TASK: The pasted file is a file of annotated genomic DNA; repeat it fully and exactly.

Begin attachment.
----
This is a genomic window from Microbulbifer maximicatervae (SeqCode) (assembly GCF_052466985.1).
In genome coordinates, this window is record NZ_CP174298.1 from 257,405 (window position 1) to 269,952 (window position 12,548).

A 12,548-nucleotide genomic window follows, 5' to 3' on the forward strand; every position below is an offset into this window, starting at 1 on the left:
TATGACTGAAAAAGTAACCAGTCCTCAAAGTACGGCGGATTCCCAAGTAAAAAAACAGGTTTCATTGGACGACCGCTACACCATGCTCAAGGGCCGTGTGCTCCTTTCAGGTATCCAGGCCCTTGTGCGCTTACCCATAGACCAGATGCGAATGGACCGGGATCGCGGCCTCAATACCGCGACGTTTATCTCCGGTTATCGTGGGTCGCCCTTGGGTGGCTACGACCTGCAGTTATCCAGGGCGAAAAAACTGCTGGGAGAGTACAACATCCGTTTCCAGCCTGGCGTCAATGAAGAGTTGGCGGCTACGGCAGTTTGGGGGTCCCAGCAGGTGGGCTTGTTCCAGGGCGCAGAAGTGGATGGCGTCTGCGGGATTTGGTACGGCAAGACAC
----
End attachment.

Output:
This is a genomic window from Microbulbifer maximicatervae (SeqCode) (assembly GCF_052466985.1).
In genome coordinates, this window is record NZ_CP174298.1 from 257,405 (window position 1) to 269,952 (window position 12,548).

A 12,548-nucleotide genomic window follows, 5' to 3' on the forward strand; every position below is an offset into this window, starting at 1 on the left:
TATGACTGAAAAAGTAACCAGTCCTCAAAGTACGGCGGATTCCCAAGTAAAAAAACAGGTTTCATTGGACGACCGCTACACCATGCTCAAGGGCCGTGTGCTCCTTTCAGGTATCCAGGCCCTTGTGCGCTTACCCATAGACCAGATGCGAATGGACCGGGATCGCGGCCTCAATACCGCGACGTTTATCTCCGGTTATCGTGGGTCGCCCTTGGGTGGCTACGACCTGCAGTTATCCAGGGCGAAAAAACTGCTGGGAGAGTACAACATCCGTTTCCAGCCTGGCGTCAATGAAGAGTTGGCGGCTACGGCAGTTTGGGGGTCCCAGCAGGTGGGCTTGTTCCAGGGCGCAGAAGTGGATGGCGTCTGCGGGATTTGGTACGGCAAGACAC